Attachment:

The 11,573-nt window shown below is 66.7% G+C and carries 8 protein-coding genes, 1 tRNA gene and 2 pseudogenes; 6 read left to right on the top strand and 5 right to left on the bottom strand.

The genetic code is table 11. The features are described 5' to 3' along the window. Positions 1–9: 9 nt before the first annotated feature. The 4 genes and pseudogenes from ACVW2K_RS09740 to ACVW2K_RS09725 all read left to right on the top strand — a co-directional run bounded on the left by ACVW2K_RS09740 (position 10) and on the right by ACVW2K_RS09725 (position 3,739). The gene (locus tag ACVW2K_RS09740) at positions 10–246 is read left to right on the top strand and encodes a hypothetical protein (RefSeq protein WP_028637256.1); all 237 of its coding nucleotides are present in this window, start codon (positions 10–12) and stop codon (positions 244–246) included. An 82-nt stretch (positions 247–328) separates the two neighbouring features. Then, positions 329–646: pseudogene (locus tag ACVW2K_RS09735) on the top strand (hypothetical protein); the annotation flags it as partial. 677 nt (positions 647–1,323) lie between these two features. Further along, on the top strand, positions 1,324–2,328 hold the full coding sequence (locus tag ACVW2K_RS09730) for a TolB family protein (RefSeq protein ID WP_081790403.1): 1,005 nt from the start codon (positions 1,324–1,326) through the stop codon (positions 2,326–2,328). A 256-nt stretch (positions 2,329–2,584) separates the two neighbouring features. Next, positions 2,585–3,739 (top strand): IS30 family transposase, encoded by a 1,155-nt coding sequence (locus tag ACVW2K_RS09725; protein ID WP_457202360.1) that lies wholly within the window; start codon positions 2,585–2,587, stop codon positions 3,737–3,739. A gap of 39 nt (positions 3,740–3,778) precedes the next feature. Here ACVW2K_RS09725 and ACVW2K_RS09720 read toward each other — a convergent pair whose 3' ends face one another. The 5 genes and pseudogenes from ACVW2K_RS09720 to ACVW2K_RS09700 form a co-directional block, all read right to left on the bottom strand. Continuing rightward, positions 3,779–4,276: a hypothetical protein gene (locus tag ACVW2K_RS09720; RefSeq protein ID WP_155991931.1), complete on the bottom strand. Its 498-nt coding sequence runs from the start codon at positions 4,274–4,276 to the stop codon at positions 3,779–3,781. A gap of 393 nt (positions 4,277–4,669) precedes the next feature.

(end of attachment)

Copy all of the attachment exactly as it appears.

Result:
The 11,573-nt window shown below is 66.7% G+C and carries 8 protein-coding genes, 1 tRNA gene and 2 pseudogenes; 6 read left to right on the top strand and 5 right to left on the bottom strand.

The genetic code is table 11. The features are described 5' to 3' along the window. Positions 1–9: 9 nt before the first annotated feature. The 4 genes and pseudogenes from ACVW2K_RS09740 to ACVW2K_RS09725 all read left to right on the top strand — a co-directional run bounded on the left by ACVW2K_RS09740 (position 10) and on the right by ACVW2K_RS09725 (position 3,739). The gene (locus tag ACVW2K_RS09740) at positions 10–246 is read left to right on the top strand and encodes a hypothetical protein (RefSeq protein WP_028637256.1); all 237 of its coding nucleotides are present in this window, start codon (positions 10–12) and stop codon (positions 244–246) included. An 82-nt stretch (positions 247–328) separates the two neighbouring features. Then, positions 329–646: pseudogene (locus tag ACVW2K_RS09735) on the top strand (hypothetical protein); the annotation flags it as partial. 677 nt (positions 647–1,323) lie between these two features. Further along, on the top strand, positions 1,324–2,328 hold the full coding sequence (locus tag ACVW2K_RS09730) for a TolB family protein (RefSeq protein ID WP_081790403.1): 1,005 nt from the start codon (positions 1,324–1,326) through the stop codon (positions 2,326–2,328). A 256-nt stretch (positions 2,329–2,584) separates the two neighbouring features. Next, positions 2,585–3,739 (top strand): IS30 family transposase, encoded by a 1,155-nt coding sequence (locus tag ACVW2K_RS09725; protein ID WP_457202360.1) that lies wholly within the window; start codon positions 2,585–2,587, stop codon positions 3,737–3,739. A gap of 39 nt (positions 3,740–3,778) precedes the next feature. Here ACVW2K_RS09725 and ACVW2K_RS09720 read toward each other — a convergent pair whose 3' ends face one another. The 5 genes and pseudogenes from ACVW2K_RS09720 to ACVW2K_RS09700 form a co-directional block, all read right to left on the bottom strand. Continuing rightward, positions 3,779–4,276: a hypothetical protein gene (locus tag ACVW2K_RS09720; RefSeq protein ID WP_155991931.1), complete on the bottom strand. Its 498-nt coding sequence runs from the start codon at positions 4,274–4,276 to the stop codon at positions 3,779–3,781. A gap of 393 nt (positions 4,277–4,669) precedes the next feature.